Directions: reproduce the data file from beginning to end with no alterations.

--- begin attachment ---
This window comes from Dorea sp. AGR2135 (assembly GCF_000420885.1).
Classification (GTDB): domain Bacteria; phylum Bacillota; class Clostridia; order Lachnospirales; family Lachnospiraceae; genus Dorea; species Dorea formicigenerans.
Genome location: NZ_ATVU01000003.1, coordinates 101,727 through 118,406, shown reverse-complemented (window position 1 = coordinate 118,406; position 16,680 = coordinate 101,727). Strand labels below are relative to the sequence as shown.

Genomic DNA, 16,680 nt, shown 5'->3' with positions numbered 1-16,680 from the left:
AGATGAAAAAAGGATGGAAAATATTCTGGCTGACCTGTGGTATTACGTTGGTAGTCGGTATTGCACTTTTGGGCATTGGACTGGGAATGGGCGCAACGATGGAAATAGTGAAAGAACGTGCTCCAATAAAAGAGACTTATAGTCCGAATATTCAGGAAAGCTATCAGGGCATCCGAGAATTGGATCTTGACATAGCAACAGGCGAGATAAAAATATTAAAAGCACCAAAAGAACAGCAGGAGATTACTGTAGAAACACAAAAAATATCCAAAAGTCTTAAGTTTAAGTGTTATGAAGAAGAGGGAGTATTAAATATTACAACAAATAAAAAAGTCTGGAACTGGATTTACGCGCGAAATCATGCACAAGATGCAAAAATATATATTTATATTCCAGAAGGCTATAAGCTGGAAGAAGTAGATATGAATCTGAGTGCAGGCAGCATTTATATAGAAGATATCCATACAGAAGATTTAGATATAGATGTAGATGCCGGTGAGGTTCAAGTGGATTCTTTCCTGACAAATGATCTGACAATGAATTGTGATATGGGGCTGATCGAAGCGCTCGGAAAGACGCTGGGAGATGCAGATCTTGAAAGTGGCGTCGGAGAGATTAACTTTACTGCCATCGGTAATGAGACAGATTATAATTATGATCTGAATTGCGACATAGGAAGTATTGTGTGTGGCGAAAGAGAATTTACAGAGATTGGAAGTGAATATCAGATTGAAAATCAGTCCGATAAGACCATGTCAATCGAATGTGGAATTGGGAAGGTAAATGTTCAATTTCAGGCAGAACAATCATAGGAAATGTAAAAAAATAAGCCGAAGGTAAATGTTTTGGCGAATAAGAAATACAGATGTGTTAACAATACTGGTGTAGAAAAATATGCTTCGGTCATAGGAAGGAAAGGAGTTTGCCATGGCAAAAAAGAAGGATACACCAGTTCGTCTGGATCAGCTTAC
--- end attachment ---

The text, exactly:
This window comes from Dorea sp. AGR2135 (assembly GCF_000420885.1).
Classification (GTDB): domain Bacteria; phylum Bacillota; class Clostridia; order Lachnospirales; family Lachnospiraceae; genus Dorea; species Dorea formicigenerans.
Genome location: NZ_ATVU01000003.1, coordinates 101,727 through 118,406, shown reverse-complemented (window position 1 = coordinate 118,406; position 16,680 = coordinate 101,727). Strand labels below are relative to the sequence as shown.

Genomic DNA, 16,680 nt, shown 5'->3' with positions numbered 1-16,680 from the left:
AGATGAAAAAAGGATGGAAAATATTCTGGCTGACCTGTGGTATTACGTTGGTAGTCGGTATTGCACTTTTGGGCATTGGACTGGGAATGGGCGCAACGATGGAAATAGTGAAAGAACGTGCTCCAATAAAAGAGACTTATAGTCCGAATATTCAGGAAAGCTATCAGGGCATCCGAGAATTGGATCTTGACATAGCAACAGGCGAGATAAAAATATTAAAAGCACCAAAAGAACAGCAGGAGATTACTGTAGAAACACAAAAAATATCCAAAAGTCTTAAGTTTAAGTGTTATGAAGAAGAGGGAGTATTAAATATTACAACAAATAAAAAAGTCTGGAACTGGATTTACGCGCGAAATCATGCACAAGATGCAAAAATATATATTTATATTCCAGAAGGCTATAAGCTGGAAGAAGTAGATATGAATCTGAGTGCAGGCAGCATTTATATAGAAGATATCCATACAGAAGATTTAGATATAGATGTAGATGCCGGTGAGGTTCAAGTGGATTCTTTCCTGACAAATGATCTGACAATGAATTGTGATATGGGGCTGATCGAAGCGCTCGGAAAGACGCTGGGAGATGCAGATCTTGAAAGTGGCGTCGGAGAGATTAACTTTACTGCCATCGGTAATGAGACAGATTATAATTATGATCTGAATTGCGACATAGGAAGTATTGTGTGTGGCGAAAGAGAATTTACAGAGATTGGAAGTGAATATCAGATTGAAAATCAGTCCGATAAGACCATGTCAATCGAATGTGGAATTGGGAAGGTAAATGTTCAATTTCAGGCAGAACAATCATAGGAAATGTAAAAAAATAAGCCGAAGGTAAATGTTTTGGCGAATAAGAAATACAGATGTGTTAACAATACTGGTGTAGAAAAATATGCTTCGGTCATAGGAAGGAAAGGAGTTTGCCATGGCAAAAAAGAAGGATACACCAGTTCGTCTGGATCAGCTTAC